The Irish Guards have just arrived at Hounslow Cavalry Barracks, where they will be based for at least the next three years.
As they get to know the neighbourhood, where they are hoping to enjoy some "good craic", we've put together a few facts to help you learn about them.
They were formed on April Fools' Day
The current regiment was formed on April Fools' Day in 1900 in recognition of the courage displayed by Irish soldiers in the Second Boer War
Their motto means 'who shall separate us?'
Their motto Quis Separabit (who shall separate us?) is taken from the Order of St Patrick, an order of chivalry founded by King George III
Prince William is their colonel
Prince William was made Colonel of the Irish Guards, his first honorary military appointment, in 2011. He and the Duchess of Cambridge visited the Guards at their old barracks in Aldershot this year on St Patrick's Day, and the royal couple could well be paying Hounslow a visit in the next few years
They get a sprig of shamrock on St Patrick's Day
A fresh shamrock is presented to members of the regiment on St Patrick's Day each year. The Welsh Guards, who they have replaced at the barracks, are presented with a ceremonial leek on St David's Day
They mentored Afghan soldiers
On the full battalion's last deployment in Afghanistan in 2010/11 one of the regiment's duties was mentoring soldiers from the Afghan National Army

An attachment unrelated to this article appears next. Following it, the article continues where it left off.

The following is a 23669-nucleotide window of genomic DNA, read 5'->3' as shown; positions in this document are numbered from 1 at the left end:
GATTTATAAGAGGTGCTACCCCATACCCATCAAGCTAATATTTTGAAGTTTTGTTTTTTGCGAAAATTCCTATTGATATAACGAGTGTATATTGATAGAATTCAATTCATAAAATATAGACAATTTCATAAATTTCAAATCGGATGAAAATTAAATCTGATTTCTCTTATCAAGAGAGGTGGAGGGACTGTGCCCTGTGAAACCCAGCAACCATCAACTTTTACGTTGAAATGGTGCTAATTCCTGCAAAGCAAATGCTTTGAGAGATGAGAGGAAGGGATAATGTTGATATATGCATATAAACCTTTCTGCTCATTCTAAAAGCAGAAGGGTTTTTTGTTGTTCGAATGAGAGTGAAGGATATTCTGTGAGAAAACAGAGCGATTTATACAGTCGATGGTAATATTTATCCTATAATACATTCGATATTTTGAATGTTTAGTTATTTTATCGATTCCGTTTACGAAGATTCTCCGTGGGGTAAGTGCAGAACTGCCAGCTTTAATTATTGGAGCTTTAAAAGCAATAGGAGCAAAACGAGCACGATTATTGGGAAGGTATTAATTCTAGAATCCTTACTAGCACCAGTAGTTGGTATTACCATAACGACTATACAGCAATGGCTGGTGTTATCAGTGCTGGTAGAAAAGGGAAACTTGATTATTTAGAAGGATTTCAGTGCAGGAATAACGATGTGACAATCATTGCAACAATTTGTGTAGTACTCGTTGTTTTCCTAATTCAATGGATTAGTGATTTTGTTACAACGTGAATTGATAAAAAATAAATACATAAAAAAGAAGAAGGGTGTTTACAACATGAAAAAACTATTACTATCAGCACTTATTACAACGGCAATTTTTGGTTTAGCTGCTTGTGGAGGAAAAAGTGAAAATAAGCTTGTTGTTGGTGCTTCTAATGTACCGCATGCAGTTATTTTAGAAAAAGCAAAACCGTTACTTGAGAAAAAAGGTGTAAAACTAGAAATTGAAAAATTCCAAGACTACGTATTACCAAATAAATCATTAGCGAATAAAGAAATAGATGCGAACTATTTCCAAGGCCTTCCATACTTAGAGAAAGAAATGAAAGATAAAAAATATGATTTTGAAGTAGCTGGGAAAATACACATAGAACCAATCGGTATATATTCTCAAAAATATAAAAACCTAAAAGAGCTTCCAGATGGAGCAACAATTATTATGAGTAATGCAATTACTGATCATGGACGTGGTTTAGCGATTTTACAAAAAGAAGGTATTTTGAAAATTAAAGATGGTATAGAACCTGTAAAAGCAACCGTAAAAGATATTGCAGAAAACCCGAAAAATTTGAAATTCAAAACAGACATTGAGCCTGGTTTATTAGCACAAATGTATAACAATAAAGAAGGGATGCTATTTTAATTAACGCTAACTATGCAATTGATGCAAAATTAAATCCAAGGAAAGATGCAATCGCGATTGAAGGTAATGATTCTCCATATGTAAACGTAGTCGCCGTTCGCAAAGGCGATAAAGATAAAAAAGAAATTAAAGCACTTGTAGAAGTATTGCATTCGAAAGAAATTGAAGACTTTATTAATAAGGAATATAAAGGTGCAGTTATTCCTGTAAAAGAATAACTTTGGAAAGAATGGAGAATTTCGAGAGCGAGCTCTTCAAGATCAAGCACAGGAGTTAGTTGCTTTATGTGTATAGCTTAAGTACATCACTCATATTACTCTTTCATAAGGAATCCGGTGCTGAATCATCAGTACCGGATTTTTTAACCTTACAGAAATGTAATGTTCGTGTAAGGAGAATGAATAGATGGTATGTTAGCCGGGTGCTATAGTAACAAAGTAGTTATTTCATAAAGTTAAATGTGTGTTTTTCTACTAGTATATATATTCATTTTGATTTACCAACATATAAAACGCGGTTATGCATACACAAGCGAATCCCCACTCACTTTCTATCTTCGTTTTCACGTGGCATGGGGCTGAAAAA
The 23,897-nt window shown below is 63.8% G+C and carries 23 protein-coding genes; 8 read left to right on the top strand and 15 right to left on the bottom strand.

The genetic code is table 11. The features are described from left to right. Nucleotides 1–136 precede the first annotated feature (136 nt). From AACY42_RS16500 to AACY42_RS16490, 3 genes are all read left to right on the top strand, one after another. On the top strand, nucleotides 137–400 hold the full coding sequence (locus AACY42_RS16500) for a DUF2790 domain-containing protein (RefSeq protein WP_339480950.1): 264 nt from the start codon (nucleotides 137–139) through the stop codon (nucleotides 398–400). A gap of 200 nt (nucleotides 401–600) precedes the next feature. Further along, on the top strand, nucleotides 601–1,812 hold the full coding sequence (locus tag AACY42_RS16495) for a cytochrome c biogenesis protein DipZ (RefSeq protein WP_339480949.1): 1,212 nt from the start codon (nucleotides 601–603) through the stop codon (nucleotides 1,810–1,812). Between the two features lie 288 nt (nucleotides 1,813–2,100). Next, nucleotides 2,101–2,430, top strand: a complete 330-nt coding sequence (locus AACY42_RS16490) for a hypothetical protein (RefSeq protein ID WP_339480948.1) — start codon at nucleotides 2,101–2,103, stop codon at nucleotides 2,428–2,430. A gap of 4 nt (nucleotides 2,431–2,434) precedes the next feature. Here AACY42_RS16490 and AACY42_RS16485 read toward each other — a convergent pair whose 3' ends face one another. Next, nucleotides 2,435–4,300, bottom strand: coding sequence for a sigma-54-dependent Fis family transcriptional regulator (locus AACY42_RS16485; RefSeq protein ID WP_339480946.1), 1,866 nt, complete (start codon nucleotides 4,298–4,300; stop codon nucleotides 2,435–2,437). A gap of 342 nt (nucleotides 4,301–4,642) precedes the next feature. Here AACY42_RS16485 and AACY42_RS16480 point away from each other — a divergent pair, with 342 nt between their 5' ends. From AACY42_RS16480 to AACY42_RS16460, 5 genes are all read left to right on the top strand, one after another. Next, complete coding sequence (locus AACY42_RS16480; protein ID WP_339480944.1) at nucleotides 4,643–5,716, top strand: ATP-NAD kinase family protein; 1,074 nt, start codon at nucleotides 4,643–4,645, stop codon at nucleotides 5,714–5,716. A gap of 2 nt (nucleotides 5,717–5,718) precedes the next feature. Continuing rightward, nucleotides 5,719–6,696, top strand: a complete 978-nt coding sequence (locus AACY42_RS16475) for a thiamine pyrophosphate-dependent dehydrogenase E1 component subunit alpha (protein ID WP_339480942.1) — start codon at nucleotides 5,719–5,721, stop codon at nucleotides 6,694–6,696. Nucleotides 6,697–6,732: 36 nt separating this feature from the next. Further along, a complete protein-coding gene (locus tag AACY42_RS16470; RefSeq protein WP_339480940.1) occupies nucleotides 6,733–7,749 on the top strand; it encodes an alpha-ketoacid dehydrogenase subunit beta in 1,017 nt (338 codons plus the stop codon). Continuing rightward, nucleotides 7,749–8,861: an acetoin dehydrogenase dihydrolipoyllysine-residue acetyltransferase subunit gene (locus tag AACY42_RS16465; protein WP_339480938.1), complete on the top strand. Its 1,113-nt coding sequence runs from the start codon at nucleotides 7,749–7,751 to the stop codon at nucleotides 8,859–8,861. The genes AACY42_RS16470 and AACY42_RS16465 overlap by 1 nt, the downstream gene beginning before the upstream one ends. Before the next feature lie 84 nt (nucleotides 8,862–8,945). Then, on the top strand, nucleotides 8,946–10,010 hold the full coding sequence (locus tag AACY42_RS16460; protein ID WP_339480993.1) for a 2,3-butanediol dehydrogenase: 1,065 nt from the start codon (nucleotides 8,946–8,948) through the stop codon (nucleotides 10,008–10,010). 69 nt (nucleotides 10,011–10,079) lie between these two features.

Their mascot is an Irish wolfhound called Domhnall
The regiment's mascot, who leads them on parade, is an Irish wolfhound called Domhnall. He even had his own Twitter account @officialigmascot , though it no longer appears to be active
They won six Victoria Crosses during two world wars
The Irish Guards won a total of six Victoria Crosses, the highest military honour available, during the two world wars, including the last to be presented during the Second World War
They carried the Queen Mother's coffin
Irish Guards were given the honour of carrying the Queen Mother's coffin at her funeral in 2002. She used to present the Guards with their shamrocks each year, even though St Patrick's Day often clashed with the Cheltenham Festival, where the horse racing fan was a keen spectator
Their past members include some literary greats
Famous past members include Jean, Grand Duke of Luxembourg, who signed up as a volunteer during the Second World War, the celebrated travel writer Patrick Leigh Fermor and the Irish novelist Liam O'Flaherty. Hugh John Lofting, the creator of Doctor Dolittle, was also among their ranks
They have the freedom of the city of Liverpool
In 2000, the centenary of their formation, the Guards were granted freedom of the city of Liverpool